There are from 75 to 300 biomedical
science students in classes at the vet
school at any one time, Lyndon W. Kurtz,
administrative assistant of the College of
Veterinary Medicine, said Friday.
This leaves only a few parking spaces for
vet students, of which about 90 per cent
are day students, he said.
“The problem with vet students is they
have no alternative,” Kurtz said. They
must park illegally when there are no
parking spaces left because they cannot af
ford to miss classes, he added.
Vet students not lucky enough to find a
parking space ran the risk of getting tickets
for illegal parking. But Wayne Onslott,
University Police desk sergeant, said that
until some solution is reached, tickets will
not be given at the vet school unless the
vehicle is obstructing a driveway or is
parked in a disabled student parking
Zachry Davis, a third-year vet student,
received a ticket recently for parking illeg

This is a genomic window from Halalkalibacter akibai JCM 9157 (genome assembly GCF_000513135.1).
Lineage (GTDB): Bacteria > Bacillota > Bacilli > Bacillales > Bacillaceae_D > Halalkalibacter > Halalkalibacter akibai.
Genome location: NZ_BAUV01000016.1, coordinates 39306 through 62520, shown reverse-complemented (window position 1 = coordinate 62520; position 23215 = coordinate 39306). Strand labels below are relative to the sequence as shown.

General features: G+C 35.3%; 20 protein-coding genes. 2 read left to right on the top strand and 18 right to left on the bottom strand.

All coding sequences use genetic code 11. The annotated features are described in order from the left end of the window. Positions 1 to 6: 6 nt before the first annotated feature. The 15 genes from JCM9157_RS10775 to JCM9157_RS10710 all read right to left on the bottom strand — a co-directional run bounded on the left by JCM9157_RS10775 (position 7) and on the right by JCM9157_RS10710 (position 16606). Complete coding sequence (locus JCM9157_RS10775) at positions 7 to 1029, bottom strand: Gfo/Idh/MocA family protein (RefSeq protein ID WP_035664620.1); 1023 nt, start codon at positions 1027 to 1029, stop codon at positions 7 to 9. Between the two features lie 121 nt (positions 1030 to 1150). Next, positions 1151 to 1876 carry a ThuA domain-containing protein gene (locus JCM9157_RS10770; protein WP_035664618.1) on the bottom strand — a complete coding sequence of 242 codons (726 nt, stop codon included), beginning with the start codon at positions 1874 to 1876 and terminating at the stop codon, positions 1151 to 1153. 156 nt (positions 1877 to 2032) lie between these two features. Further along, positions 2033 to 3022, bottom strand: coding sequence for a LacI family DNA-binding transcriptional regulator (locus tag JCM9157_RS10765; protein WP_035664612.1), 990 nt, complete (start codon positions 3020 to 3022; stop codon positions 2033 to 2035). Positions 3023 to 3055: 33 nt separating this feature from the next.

ally along the fence in Lot 36.
“I assume I have a place to park when I
buy a $36 parking sticker,” he said.
Davis said he arrived for class at 8 a.m.
and since there were no parking spaces
available, he parked illegally.
“A vet student can’t just call it quits for
the day and go home,” he said.
Davis said he felt the University Police
Department and Traffic Appeals Panel
should be more lenient with vet students
until the future parking lot is completed.
Students who have never purchased
parking stickers are another reason for in
sufficient parking space, Kurtz said. They
are occupying parking spaces free of
charge that other students have paid to
While there are no solutions for im
mediate relief of the problem, the Traffic
Appeals Panel has suggested a few so
lutions that might work.
Larry D. Pollock, chairman of one of the
traffic appeals panels, said controlled lots
with special parking stickers issued to vet
students is one possible solution. Others
include the use of shuttle buses, car pools,
bicycles and motorcycles.
Pollock said he would discuss the col
lege’s parking situation further with Mary
A. Wallace, co-chairman of the Traffic Ap
peals Panel, and Luther.
Bermudas at the pool .
Although spring has not arrived, the warm weather gave Brian Brady